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When Sony Kills Off Floppy Disks, What's Next to Go?


The days of physical media are numbered.

Better start getting used to moving 1.44MB of information some other way. Sony (SNE) has announced the imminent death of a near and dear friend to millions of computer users from decades past: the 3.5-inch floppy disk. Come next March, Sony -- the chief manufacturer of the disk -- will cease its run, but its limited memory will live on for ages. Anyone who's installed Windows 3.1 (MSFT), Adobe Photoshop 2.0 (ADBE), or was on America Online's (AOL) mailing list is intimately familiar with these square pieces of plastic and just how many accumulated when software grew in size.

Surprising to almost everyone, Sony hasn't stopped manufacturing the antiquated storage media since 1981 -- accounting for 70% of the floppy market in Japan, according to Martyn Williams of IDG News Service. Even more astounding is the fact that 12 million disks were sold in 2009 alone. Putting it in perspective, Williams notes that all the disks sold would total roughly 17 terabytes -- the equivalent of about 700 single-sided Blu-ray discs or nine Western Digital (WDC) My Book drives.

But for the few who still used the media, they knew the end was long overdue. Apple (AAPL) dropped support of the format back in 1998 with the release of the iMac and Dell (DELL) actually waited until 2003 to ditch the floppy drives on one of its Dimension desktops.

Currently, a 10-pack of 3.5-inch floppy disks cost about six US dollars in Tokyo, which is a glaring markup considering a 10-pack of 4.7GB DVD-Rs costs about the same stateside.

With 3.5-inchers heading to pasture, Iomega Zip Drives (EMC) long gone, and hard disks slowly giving way to solid-state, what's the next storage format to be deemed outdated, outmoded, and obsolete?

The rise of MP3s may have accounted for a steep decline in compact disc sales, but 2009 still saw the sales of 374 million discs. Even ignoring blank CD-R sales and the sheer number of CD-ROM drives still prevalent among laptops and car stereos, it doesn't appear the format will be going anywhere for the next few years -- however obsolete they are for many music fans.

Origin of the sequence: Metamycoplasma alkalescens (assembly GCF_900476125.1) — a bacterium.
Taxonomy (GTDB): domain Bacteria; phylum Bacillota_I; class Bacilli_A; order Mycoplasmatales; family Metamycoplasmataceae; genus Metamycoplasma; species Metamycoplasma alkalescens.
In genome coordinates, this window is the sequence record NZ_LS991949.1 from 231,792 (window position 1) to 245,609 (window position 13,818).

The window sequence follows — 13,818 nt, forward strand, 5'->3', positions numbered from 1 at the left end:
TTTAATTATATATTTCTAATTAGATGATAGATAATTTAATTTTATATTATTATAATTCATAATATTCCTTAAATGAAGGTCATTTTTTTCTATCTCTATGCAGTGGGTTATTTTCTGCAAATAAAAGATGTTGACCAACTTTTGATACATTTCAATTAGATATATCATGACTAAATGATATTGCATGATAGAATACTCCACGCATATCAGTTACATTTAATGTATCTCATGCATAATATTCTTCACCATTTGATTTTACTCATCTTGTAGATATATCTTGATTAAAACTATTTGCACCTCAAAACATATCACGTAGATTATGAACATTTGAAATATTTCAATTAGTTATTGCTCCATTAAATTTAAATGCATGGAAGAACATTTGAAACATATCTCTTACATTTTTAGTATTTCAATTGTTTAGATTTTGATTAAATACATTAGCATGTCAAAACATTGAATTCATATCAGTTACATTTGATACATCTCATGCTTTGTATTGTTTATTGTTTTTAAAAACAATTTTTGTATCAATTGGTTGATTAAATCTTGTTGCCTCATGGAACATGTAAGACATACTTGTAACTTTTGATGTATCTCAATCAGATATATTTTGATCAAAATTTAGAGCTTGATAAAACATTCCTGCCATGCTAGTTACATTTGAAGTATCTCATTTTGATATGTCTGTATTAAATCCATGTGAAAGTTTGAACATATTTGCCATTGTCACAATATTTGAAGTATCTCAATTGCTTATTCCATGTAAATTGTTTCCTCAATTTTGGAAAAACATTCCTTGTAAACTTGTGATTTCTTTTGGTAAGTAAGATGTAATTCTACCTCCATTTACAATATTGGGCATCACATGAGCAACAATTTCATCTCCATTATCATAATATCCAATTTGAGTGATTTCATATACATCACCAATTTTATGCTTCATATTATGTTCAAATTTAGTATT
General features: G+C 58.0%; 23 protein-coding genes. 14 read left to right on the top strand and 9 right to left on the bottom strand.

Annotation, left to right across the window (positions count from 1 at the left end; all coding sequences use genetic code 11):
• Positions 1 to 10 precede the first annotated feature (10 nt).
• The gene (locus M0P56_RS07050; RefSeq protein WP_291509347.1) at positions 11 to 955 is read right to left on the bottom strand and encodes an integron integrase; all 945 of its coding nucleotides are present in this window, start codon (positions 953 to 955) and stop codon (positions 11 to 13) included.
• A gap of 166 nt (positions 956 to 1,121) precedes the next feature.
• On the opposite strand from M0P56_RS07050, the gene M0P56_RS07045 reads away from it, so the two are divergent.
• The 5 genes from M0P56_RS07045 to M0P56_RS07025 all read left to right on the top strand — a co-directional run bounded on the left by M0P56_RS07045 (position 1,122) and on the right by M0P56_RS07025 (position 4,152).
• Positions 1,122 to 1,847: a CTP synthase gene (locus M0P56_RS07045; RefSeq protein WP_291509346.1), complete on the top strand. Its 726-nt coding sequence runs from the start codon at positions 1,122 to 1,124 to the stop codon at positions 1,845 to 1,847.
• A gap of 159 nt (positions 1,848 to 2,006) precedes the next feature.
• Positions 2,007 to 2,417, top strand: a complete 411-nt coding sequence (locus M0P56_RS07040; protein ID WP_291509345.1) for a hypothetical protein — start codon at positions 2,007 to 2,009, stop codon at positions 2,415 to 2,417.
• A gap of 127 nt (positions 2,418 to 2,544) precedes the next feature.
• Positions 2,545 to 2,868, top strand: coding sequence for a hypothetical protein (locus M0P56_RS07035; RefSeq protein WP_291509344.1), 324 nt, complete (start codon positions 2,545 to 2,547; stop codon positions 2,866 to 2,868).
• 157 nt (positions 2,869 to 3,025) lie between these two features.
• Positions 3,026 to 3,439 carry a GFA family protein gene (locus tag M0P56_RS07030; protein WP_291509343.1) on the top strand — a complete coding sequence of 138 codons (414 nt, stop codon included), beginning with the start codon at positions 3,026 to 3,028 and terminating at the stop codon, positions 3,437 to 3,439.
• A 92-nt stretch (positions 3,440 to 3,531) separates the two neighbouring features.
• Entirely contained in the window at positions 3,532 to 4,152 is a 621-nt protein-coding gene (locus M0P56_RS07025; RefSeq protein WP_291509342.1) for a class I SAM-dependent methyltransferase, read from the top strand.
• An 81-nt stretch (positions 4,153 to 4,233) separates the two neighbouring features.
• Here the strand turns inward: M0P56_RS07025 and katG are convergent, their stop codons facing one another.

Given their steady expansion in storage capacity, SD and MicroSD cards by Panasonic (PC) and SanDisk (SNDK) are still kicking around and proving their usefulness. Found in smartphones like the Motorola Droid (MOT), Nexus One (GOOG), and BlackBerry (RIMM) and digital cameras from Canon (CAJ), Kodak (EK), and Nikon, the Secure Digital format will last a long while -- as long as the storage space keeps up with the rise of free online storage and public Wi-Fi signals.

While Blu-ray won the format war with HD-DVD and was poised to push standard DVDs out of the picture, consumers have been unwilling to give up the format in droves -- contrary to expectations. And although DVD and Blu-ray disc sales were down 10% in 2009, the industry still roped in $13 billion for the year. Streaming services are booming -- Netflix (NFLX) reported an exponential rise in its Instant Streaming feature and Best Buy (BBY) announced its own streaming service last year -- but similar to CDs' longevity, we're still many years away from those optical discs being discontinued. Ignored, yes, but not discontinued.

VHS, on the other hand, probably won't be so lucky.

When the last major Hollywood production -- David Cronenberg's A History of Violence -- was released on VHS in 2006, Blockbuster (BBI), Walmart (WMT), and Target (TGT) were in the midst of downsizing and dropping their VHS inventory altogether. Today, blank tapes still remain in stores for the VCR zealots, but as the format will probably be the next to go, it's none too likely that you'll see a VHS multipack collecting dust on shelves for much longer.

It's a bittersweet moment when a long-lived media format is sent off to pasture. The 3.5-inch floppy evokes memories of playing Doom and Duke Nukem deathmatches, saving a history report in the school library, hacking your very first AOL account, and cursing DOS into the wee hours of the night. It's time for all of us to say goodbye to a digital companion of nearly three decades.

But remember, even when they're gone, the warning still stands: Don't Copy That Floppy!
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